Shining sequel Doctor Sleep will be faithful to King’s novel
The Late Show With Stephen Colbert (via JoBlo) brings word that the upcoming Warner Bros. adaptation of Stephen King’s The Shining sequel, Doctor Sleep, will remain faithful to King’s novel. Ewan McGregor (Christopher Robin, T2 Trainspotting) confirmed on the talk show that director Mike Flanagan is sticking close to the source material for the feature.
“It’s very faithful to the book, the script. If you’ve read the novel, that’s the story we’re going to tell,” McGregor said. McGregor, who will play the main character and older version of Danny Torrance, also revealed that, like the books, Danny will have psychic powers.
This makes sense, considering how true to the novel Flanagan’s previous King adaptation Gerald’s Game was. Until now, fans had wondered whether Flanagan’s movie would be a direct sequel to Stanley Kubrick’s 1980 horror adaptation of The Shining, and this news indicates that Doctor Sleep will likely stem from the novel versions instead. Kubrick’s film famously deviated from King’s book, much to the chagrin of the superstar novelist. As a result, in 1997 King penned his own screenplay for Mick Garris’ 3-part TV adaptation of The Shining that ignored the film and adapted the book faithfully. King’s distaste for Kubrick’s The Shining even became a critical plotpoint in the recent Steven Spielberg hit Ready Player One!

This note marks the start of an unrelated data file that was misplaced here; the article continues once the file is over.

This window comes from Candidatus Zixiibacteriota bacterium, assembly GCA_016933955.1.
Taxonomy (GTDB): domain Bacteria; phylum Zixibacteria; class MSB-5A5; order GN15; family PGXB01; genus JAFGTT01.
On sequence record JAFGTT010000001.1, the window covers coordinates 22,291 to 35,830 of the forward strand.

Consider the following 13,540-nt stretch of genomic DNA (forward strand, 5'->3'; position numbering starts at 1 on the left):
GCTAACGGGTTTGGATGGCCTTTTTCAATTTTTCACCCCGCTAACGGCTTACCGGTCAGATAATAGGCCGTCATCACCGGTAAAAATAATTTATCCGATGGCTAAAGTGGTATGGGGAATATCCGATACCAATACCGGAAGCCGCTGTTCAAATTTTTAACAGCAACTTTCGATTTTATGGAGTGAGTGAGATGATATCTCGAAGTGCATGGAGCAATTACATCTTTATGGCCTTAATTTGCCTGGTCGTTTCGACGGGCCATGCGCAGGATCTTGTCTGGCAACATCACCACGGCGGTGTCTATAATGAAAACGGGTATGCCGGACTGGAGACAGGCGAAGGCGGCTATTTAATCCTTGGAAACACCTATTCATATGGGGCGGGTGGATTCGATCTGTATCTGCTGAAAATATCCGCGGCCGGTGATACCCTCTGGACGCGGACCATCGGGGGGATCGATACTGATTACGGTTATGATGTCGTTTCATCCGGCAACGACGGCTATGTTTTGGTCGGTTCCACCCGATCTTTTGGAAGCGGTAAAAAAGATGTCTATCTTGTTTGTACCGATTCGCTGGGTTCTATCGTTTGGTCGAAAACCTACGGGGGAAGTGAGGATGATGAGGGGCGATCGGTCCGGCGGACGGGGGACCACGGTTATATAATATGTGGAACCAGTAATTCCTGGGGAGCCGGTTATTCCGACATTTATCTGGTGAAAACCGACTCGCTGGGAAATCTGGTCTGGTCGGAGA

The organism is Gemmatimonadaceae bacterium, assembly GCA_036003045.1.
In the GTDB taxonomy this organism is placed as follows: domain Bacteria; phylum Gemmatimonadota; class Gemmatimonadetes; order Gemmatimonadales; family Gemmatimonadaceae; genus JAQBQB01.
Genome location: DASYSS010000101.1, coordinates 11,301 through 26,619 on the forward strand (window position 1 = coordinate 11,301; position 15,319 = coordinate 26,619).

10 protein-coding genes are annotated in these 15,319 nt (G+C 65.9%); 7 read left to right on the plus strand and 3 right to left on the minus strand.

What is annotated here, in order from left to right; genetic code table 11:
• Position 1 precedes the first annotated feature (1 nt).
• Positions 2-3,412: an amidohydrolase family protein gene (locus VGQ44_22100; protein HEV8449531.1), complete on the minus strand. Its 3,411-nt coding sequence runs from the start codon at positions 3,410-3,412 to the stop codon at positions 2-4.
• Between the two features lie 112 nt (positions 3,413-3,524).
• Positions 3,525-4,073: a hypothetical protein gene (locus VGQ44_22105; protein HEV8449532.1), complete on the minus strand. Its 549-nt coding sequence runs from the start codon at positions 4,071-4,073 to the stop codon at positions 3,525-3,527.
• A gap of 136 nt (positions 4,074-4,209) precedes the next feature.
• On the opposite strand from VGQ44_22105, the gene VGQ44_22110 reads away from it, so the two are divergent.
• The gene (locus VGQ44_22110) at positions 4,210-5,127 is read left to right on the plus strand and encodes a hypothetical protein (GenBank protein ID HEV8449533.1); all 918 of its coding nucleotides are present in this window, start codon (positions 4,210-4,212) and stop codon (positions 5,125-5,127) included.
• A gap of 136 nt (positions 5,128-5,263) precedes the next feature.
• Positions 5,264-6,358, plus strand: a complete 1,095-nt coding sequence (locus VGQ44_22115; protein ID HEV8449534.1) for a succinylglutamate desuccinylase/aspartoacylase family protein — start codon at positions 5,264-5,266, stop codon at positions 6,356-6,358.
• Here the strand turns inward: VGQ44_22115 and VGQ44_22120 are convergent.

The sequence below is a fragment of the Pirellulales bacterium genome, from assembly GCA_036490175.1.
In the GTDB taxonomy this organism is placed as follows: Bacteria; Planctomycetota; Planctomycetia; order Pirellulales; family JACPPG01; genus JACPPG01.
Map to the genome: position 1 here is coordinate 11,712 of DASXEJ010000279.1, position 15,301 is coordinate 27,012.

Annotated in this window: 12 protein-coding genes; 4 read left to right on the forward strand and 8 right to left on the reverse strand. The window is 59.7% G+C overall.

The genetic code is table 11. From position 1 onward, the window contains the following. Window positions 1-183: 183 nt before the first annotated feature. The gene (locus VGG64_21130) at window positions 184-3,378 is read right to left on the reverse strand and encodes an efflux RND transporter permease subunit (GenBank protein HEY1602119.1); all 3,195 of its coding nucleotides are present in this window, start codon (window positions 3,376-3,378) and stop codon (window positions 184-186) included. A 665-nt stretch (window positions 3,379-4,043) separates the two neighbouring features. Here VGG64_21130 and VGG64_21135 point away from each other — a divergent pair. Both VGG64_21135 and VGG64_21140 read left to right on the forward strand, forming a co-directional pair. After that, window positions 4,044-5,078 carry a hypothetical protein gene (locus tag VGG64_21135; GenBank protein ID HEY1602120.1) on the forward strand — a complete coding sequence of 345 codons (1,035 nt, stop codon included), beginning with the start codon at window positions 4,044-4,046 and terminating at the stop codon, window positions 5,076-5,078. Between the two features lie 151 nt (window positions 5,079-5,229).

Doctor Sleep also stars Rebecca Ferguson (Mission Impossible – Fallout), Zahn McClarnon (Westworld), Carl Lumbly (Supergirl), and Alex Essoe (Midnighters).
The film is set to be directed and written by Mike Flanagan, making it his second King adaptation after the acclaimed Gerald’s Game. Warner Bros. will release the movie on January 24, 2020. His producing partner, Trevor Macy, is set to produce along with Jon Berg for Vertigo Entertainment.
Published 36 years after The Shining, Doctor Sleep follows an adult Danny Torrance (McGregor) from the original novel. Haunted by the inhabitants of the Overlook Hotel, where he spent one horrific childhood year, Dan has been drifting for decades, desperate to shed his father’s legacy of despair, alcoholism, and violence. Finally, he settles in a New Hampshire town, an AA community that sustains him, and a job at a nursing home where his remnant shining power provides the crucial final comfort to the dying. Aided by a prescient cat, he becomes “Doctor Sleep.” There Dan meets Abra Stone, and it is her spectacular gift, the brightest shining ever seen, that reignites Dan’s own demons and summons him to a battle for Abra’s soul and survival.
Are you glad Doctor Sleep will hew towards the books rather than the Kubrick film? Let us know in the comments below!